Earlier, while the water fights were ongoing on the roads, other activities such as ‘Koadijehun’ had also been taking place. ‘Koadijehun’ is one of the oldest traditional games that have been played among men and women of Maldives. It begins with the womenfolk preparing a special ornately designed hat – the koadi – and placing it on the head of one of the men that they selected as the bearer. In order to get rid of the hat the man has to climb a tall coconut tree and place it there. When this happens, the womenfolk will have to “convince” one of the other men to climb the tree and get it back. The catch is that if the “hero” the womenfolk had convinced is discovered to be conspiring to get the ‘koadi’ back for them, the other men will surround the tree and paint the trunk with all sorts of slippery, gooey, disgusting and smelly stuff so that the person who climbed the tree will have to get really filthy if he climbs down. Usually, the man will have no option but to jump off the tree to avoid a sticky and smelly end but that doesn’t mean he will get away easily. Men and women will surround the tree with the men trying to ensure that the traitor is properly punished for betraying them and the women trying to save him. In any case, in the end the traitor will be carried off by the women and washed clean near the beach using sand and seawater. Traditionally, he will then be carried off to a gifili – an open air toilet – where he is given a special shower by three young ladies. In some islands, the special shower is delivered by three older women. If the man happens to be married, the women have to get permission from the wife before he’s taken into the gifili.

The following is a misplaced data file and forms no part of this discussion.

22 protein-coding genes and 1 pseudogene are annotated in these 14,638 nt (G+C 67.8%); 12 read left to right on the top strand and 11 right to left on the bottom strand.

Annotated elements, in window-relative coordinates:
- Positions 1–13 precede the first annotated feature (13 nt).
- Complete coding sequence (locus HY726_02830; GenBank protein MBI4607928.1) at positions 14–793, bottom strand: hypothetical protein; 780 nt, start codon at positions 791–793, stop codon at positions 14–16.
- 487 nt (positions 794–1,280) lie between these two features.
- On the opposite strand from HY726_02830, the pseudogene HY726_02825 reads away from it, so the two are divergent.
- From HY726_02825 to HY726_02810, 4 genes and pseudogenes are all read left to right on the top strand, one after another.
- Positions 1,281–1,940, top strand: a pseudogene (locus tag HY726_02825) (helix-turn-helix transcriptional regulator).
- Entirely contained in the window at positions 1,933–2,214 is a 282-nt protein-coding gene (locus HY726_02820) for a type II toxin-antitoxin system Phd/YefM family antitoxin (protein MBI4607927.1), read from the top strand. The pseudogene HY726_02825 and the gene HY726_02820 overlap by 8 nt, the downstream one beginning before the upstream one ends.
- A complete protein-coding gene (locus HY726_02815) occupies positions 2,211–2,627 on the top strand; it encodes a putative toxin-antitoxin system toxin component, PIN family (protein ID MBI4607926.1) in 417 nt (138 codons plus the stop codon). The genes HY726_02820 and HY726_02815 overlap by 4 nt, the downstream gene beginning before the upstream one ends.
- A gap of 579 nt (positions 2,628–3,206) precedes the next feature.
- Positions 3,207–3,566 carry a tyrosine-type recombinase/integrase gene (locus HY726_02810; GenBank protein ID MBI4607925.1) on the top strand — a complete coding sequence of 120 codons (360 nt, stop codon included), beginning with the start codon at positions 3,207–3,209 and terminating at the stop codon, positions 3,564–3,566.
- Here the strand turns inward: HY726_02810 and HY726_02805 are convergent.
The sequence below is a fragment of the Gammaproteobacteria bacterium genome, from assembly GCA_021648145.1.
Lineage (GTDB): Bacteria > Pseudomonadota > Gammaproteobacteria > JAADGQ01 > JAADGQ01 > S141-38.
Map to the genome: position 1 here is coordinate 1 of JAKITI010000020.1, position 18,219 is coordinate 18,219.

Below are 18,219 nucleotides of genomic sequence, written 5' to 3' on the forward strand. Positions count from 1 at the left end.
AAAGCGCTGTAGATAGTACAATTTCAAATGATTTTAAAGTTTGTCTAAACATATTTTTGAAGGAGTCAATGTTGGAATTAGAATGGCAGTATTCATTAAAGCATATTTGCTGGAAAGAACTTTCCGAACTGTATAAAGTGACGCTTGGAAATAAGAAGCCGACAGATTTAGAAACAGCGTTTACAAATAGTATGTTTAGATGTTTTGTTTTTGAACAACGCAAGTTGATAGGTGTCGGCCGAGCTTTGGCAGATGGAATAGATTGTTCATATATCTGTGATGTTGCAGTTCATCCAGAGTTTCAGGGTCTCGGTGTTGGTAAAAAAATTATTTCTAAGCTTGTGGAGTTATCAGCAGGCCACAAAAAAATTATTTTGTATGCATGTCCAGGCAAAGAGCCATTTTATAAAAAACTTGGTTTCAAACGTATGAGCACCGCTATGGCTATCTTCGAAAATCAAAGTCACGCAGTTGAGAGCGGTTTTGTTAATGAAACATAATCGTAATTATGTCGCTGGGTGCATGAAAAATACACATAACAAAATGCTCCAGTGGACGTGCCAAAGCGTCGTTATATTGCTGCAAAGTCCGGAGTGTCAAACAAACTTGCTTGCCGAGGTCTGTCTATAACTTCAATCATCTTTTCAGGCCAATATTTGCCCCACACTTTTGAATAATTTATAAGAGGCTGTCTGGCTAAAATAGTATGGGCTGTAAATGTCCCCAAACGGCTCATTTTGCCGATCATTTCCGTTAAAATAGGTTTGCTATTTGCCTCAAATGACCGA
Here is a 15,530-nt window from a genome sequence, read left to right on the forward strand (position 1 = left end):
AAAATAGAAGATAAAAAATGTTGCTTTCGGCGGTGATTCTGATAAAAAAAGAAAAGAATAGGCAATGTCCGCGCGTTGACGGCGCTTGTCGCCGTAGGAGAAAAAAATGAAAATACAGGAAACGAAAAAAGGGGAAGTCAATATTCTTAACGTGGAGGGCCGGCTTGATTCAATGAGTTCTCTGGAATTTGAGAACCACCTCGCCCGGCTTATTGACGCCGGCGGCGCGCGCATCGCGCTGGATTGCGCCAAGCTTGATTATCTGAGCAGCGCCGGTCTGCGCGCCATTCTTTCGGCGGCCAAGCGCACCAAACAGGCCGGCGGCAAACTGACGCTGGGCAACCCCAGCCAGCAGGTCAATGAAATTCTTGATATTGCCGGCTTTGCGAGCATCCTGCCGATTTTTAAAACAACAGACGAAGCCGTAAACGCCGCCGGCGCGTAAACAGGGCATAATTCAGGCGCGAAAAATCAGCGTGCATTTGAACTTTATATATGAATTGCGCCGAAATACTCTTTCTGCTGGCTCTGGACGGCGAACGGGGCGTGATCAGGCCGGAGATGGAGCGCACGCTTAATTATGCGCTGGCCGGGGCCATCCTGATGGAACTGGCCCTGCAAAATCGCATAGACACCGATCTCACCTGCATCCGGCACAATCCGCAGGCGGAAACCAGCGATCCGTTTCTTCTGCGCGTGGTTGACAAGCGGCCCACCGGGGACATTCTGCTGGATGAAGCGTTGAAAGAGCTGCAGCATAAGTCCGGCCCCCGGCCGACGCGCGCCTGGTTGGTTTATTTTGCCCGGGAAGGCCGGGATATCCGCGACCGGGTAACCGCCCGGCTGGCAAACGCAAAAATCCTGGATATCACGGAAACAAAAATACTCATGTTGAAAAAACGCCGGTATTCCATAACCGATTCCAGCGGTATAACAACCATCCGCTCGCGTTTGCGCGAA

Later, with the koadi on his head, the hero will be pampered from every side by the womenfolk who will attend to his every wish while a huge feast is prepared especially for him. This ancient custom obviously includes a lot of subtleties that is now lost to the mists of time. Some historians even argue that ‘koadijehun’ had initially been some sort of mating ritual and not surprisingly, if you were to inquire about the game and ritual from senior citizens in different atolls you’ll likely end up with several variations.
A large percentage of the holidaymakers, especially the young boys and girls, also like to head out on hired boats to go fishing or visit nearby islands. The rhythmic banging of bodu berus (traditional drums) and singing accompany the boats as they head out into the open sea or towards other islands. The boats will return within a few hours or by sunset, depending on the whims of those who had hired it out.